Computational protocol: Draft Genome Sequences of 12 Clinical and Environmental Methicillin-Resistant Strains of Staphylococcus pseudintermedius Isolated from a Veterinary Teaching Hospital in Washington State

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Protocol publication

[…] Methicillin-resistant Staphylococcus pseudintermedius (MRSP) is an opportunistic canine pathogen that causes infections of the skin and soft tissue, such as superficial or deep pyoderma, wounds, urinary tract, and other body sites, including otitis media or externa, and is often associated with surgical site infections (, ). MRSP is also commonly isolated from cats () and occasionally from rats, cows, and horses (). Hospitalization and antimicrobial treatment are major risk factors for MRSP colonization or infection, making this an important pathogen associated with veterinary hospital-acquired infections (). The number of MRSP/total S. pseudintermedius infections in hospitalized animals at the Washington State University Veterinary Teaching Hospital increased from 1/17 in 2009 to 11/46 in 2017, peaking at 22/71 in 2015; this increase is consistent with recent increases reported worldwide (). The potential for zoonotic transmission to humans (, ), multidrug resistance (MDR), and concern that MRSP could be mistaken for methicillin-resistant Staphylococcus aureus (MRSA) (, ) suggest the need for improved detection and molecular subtyping tools for epidemiological source tracing of this pathogen, especially during outbreaks. Here, we report draft genome sequences of 12 MDR-MRSP clinical and environmental strains isolated from a veterinary teaching hospital in Washington State (). A single colony of each MDR-MRSP strain was grown overnight at 37°C in brain heart infusion (BHI) broth (Difco). DNA was extracted using zirconia beads and the Qiagen DNeasy tissue kit (Qiagen, USA), with the exception that additional 70% ethanol washes and RNase incubations were added. Paired-end sequencing libraries (2 × 150 bp) were prepared using NEBNext Ultra II kit (NEB, UK), according to the manufacturer’s protocol, and size selected in the range of 422 to 502 bp (average size, ∼458 bp). All strains were sequenced using the Illumina HiSeq 4000 platform (Illumina, Inc., USA). Sequences were trimmed using BBDuk and de novo assembled using Velvet 1.2.10, with the k-mer length set at 99 (). Contigs were reorganized by aligning to the genome sequence of the reference S. pseudintermedius strain 081661 (GenBank accession no. NZCP016073) () using progressiveMauve (). Automated annotation of the assembled contigs was performed using the NCBI Prokaryotic Genome Annotation Pipeline (https://www.ncbi.nlm.nih.gov/genome/annotation_prok/). Whole-genome multilocus sequence typing was performed using the Staphylococcus pseudintermedius MLST database (https://pubmlst.org/spseudintermedius/), as described previously (). All of these strains displayed multidrug resistance (resistance to >3 classes of antibiotics) when MICs were measured according to current Clinical and Laboratory Standards Institute (CLSI) protocols (). The corresponding resistance genes were identified using ResFinder version 3.0 (). All strains contained staphylococcal cassette chromosome mec elements (SCCmec), as identified by ResFinder version 3.0. These genome sequences will aid in the development of improved molecular diagnostics and subtyping methods for epidemiological source tracing of MRSP outbreaks. The detailed comparative genomics analysis of these strains is currently ongoing and will be published independently. […]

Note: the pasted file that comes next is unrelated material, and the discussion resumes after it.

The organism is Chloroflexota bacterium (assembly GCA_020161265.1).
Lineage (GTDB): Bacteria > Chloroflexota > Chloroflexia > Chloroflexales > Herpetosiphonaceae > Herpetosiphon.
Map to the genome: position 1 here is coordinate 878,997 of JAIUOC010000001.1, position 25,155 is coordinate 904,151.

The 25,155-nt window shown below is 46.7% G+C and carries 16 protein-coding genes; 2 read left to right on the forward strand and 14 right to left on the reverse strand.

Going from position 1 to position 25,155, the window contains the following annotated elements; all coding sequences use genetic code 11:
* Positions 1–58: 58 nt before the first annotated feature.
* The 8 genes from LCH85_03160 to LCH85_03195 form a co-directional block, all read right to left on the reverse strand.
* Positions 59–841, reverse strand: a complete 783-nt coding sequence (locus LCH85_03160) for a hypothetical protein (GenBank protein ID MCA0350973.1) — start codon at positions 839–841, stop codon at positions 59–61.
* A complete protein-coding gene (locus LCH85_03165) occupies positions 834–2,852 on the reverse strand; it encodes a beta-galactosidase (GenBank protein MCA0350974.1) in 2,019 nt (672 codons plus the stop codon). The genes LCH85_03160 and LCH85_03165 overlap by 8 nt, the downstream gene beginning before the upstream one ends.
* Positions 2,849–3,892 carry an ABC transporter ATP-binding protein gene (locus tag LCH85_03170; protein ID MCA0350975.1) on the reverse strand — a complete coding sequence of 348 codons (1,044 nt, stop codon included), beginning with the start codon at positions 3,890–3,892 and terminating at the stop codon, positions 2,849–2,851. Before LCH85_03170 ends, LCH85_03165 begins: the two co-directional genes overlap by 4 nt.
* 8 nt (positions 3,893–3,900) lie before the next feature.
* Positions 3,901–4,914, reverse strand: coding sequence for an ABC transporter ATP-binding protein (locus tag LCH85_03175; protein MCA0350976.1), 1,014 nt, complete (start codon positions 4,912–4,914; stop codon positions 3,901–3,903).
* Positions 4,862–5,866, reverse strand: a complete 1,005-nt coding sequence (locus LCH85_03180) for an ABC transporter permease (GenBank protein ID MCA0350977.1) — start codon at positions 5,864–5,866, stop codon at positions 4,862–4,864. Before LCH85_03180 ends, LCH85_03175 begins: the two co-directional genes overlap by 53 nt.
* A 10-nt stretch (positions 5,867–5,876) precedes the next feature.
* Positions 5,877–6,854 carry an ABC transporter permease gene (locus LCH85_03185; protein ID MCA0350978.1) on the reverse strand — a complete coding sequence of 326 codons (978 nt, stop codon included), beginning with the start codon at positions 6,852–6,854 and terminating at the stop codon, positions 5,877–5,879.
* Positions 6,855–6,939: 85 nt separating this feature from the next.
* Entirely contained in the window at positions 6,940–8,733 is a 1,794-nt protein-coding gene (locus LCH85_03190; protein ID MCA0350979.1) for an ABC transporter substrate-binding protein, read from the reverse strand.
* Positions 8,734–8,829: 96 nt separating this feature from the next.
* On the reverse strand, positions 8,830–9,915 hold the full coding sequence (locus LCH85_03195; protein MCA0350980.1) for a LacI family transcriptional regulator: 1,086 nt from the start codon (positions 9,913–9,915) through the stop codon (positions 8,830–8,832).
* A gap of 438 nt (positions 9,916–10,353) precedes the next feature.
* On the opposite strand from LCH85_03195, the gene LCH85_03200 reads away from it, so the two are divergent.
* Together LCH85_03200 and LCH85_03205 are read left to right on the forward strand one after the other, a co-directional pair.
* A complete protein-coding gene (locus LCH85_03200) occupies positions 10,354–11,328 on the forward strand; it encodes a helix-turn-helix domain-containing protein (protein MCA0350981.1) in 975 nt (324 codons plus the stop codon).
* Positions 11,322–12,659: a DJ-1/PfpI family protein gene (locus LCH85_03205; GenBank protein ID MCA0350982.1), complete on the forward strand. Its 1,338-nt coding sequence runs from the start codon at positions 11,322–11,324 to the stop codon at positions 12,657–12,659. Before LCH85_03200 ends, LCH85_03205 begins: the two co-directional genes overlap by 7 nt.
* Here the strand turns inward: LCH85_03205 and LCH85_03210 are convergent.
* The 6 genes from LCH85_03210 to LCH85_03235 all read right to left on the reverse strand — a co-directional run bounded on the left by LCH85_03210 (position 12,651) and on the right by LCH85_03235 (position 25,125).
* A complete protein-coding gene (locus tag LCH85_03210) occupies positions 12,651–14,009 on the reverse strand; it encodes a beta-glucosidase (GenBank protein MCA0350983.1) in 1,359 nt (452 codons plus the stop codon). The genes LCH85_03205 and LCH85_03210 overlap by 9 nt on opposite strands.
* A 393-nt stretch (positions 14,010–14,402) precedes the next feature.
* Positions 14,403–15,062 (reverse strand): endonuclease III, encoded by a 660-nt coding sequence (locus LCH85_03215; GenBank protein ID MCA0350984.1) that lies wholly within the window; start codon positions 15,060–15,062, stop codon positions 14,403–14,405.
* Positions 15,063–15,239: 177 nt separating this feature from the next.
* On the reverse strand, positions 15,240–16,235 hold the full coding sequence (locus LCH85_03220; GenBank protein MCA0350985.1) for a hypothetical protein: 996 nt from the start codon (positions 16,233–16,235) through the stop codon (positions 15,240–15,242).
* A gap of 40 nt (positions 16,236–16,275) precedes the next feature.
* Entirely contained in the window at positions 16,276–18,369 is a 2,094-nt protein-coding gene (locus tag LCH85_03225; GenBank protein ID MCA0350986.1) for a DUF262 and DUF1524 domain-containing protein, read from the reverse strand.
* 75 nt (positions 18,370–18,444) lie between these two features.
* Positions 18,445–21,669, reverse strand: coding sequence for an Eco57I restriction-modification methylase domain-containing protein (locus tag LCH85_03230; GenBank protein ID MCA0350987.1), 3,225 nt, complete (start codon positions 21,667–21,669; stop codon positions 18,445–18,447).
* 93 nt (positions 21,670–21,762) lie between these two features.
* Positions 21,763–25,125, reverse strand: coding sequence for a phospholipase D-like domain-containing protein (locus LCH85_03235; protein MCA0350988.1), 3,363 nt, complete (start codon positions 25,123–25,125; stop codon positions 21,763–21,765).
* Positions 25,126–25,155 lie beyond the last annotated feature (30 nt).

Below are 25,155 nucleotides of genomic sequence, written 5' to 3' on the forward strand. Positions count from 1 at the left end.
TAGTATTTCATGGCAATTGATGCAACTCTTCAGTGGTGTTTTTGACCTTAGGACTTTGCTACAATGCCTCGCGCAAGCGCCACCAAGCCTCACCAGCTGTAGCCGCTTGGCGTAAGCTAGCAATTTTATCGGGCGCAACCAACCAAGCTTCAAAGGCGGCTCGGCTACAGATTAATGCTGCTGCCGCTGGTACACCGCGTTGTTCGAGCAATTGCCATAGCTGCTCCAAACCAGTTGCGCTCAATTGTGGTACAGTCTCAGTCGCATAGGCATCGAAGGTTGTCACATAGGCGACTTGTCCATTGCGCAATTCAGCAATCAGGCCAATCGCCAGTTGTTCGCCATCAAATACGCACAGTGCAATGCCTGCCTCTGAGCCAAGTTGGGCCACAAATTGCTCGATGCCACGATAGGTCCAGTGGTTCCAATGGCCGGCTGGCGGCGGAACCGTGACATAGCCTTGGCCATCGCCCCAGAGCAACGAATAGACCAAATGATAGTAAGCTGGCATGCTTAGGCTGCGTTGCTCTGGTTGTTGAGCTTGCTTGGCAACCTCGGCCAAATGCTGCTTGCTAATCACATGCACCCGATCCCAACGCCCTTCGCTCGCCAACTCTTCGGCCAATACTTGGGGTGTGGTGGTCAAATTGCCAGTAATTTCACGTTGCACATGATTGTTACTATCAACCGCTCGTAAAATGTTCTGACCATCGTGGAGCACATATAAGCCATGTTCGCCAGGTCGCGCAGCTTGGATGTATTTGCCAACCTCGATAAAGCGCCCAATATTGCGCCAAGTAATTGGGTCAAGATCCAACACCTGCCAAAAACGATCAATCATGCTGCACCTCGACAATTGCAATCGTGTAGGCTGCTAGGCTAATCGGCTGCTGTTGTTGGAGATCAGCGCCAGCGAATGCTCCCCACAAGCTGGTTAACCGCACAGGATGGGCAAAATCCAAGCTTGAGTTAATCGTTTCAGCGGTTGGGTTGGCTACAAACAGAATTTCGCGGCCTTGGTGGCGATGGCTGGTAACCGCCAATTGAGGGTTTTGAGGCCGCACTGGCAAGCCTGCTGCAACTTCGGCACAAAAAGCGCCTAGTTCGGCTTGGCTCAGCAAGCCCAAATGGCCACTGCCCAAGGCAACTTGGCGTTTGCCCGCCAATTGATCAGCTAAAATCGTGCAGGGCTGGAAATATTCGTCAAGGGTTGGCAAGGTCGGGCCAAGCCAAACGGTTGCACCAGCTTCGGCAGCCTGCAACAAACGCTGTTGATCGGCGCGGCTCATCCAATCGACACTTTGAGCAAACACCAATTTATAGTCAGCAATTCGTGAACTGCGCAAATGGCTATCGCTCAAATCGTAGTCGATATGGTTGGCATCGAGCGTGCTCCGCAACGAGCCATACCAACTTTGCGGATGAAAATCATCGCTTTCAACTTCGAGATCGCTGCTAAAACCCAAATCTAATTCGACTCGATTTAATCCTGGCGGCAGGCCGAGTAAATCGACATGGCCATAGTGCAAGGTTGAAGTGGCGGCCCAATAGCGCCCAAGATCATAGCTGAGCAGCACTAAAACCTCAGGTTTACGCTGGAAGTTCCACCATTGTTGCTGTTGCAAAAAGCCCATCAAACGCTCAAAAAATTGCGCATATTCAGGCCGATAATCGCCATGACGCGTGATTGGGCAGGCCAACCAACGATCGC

Pipeline specifications

Software tools BBTools, Velvet, Mauve, PGAP
Applications Phylogenetics, Nucleotide sequence alignment
Organisms Staphylococcus pseudintermedius, Canis lupus familiaris
Chemicals Methicillin